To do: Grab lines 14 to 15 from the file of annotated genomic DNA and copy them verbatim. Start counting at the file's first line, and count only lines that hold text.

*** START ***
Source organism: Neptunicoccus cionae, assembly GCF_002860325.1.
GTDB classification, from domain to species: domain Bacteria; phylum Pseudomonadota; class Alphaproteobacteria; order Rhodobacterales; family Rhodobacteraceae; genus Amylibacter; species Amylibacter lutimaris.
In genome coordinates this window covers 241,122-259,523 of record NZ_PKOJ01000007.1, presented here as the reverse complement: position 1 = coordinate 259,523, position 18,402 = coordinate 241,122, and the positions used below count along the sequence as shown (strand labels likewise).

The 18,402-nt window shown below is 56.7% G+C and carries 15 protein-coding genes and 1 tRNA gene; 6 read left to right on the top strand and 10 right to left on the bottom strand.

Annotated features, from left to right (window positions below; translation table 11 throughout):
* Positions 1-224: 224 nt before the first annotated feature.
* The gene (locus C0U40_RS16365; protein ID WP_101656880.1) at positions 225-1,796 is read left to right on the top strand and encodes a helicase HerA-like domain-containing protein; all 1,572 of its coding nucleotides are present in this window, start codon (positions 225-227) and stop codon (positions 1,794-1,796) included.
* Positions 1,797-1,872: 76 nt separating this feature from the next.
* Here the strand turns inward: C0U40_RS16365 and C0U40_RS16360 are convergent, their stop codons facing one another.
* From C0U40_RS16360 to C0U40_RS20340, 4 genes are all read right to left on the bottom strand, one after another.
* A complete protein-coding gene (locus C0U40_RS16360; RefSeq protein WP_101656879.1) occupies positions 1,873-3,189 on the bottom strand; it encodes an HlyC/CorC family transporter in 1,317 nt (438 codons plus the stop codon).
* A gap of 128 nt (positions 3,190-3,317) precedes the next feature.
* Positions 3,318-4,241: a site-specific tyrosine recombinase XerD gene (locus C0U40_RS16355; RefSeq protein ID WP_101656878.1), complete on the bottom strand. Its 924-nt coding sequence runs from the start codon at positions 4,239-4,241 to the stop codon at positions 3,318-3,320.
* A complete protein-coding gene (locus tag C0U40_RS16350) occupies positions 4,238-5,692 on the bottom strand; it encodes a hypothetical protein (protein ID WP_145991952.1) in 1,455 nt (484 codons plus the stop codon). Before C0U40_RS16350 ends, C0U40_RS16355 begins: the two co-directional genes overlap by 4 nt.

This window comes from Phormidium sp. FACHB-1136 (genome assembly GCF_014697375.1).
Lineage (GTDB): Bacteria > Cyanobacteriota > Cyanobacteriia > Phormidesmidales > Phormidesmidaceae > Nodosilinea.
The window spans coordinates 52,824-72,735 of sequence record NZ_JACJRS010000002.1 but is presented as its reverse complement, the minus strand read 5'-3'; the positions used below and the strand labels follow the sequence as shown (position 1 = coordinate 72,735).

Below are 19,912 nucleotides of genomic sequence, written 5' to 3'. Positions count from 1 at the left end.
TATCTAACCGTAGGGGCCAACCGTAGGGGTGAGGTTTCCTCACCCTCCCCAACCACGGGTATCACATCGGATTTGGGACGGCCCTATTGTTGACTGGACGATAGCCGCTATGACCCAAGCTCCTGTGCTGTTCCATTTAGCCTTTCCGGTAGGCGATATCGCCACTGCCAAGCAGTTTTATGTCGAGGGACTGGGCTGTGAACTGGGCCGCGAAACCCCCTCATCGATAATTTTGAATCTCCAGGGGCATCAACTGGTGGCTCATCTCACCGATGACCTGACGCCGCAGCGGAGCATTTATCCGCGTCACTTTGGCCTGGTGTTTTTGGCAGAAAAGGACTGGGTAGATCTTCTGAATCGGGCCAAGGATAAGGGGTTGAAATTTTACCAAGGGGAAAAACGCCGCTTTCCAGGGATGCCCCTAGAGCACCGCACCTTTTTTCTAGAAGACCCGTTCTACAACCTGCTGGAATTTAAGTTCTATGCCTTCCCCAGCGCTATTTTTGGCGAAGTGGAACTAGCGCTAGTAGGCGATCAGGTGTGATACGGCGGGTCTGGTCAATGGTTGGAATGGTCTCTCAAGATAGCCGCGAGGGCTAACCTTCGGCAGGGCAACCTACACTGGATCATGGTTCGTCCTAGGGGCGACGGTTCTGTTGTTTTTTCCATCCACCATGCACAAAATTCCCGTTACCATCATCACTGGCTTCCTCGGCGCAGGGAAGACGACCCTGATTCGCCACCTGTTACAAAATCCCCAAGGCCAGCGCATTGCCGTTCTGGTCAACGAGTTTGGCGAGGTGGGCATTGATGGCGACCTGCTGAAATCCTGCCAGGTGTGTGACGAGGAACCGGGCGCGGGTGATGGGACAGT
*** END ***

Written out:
* A complete protein-coding gene (locus tag C0U40_RS16350) occupies positions 4,238-5,692 on the bottom strand; it encodes a hypothetical protein (protein ID WP_145991952.1) in 1,455 nt (484 codons plus the stop codon). Before C0U40_RS16350 ends, C0U40_RS16355 begins: the two co-directional genes overlap by 4 nt.

This window comes from Phormidium sp. FACHB-1136 (genome assembly GCF_014697375.1).